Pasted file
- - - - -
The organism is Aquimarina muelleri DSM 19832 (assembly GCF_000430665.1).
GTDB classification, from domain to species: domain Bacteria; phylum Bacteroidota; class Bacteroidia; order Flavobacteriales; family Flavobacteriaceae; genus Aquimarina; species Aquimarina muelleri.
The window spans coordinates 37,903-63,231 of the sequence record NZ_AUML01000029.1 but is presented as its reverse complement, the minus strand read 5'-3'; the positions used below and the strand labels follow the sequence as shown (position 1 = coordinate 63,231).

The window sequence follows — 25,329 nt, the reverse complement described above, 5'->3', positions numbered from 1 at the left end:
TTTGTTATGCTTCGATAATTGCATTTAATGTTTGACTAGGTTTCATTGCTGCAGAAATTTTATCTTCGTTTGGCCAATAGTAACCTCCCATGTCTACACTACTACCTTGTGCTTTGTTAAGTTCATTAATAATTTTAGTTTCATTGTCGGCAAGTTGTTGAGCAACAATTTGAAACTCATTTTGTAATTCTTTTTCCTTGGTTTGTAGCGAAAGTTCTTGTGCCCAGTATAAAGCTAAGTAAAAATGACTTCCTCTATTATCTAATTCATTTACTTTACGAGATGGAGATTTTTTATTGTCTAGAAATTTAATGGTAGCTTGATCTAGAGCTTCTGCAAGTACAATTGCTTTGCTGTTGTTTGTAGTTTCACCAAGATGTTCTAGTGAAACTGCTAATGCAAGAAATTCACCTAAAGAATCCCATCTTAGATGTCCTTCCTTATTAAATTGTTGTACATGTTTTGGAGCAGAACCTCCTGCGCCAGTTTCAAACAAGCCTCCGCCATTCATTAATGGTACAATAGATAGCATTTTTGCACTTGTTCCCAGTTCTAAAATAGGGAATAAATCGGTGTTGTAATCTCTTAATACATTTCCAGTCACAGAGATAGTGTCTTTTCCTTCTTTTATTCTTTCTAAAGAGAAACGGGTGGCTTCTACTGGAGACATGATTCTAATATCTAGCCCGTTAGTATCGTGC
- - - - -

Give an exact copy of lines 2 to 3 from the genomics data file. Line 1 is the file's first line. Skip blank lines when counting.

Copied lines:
GTDB classification, from domain to species: domain Bacteria; phylum Bacteroidota; class Bacteroidia; order Flavobacteriales; family Flavobacteriaceae; genus Aquimarina; species Aquimarina muelleri.
The window spans coordinates 37,903-63,231 of the sequence record NZ_AUML01000029.1 but is presented as its reverse complement, the minus strand read 5'-3'; the positions used below and the strand labels follow the sequence as shown (position 1 = coordinate 63,231).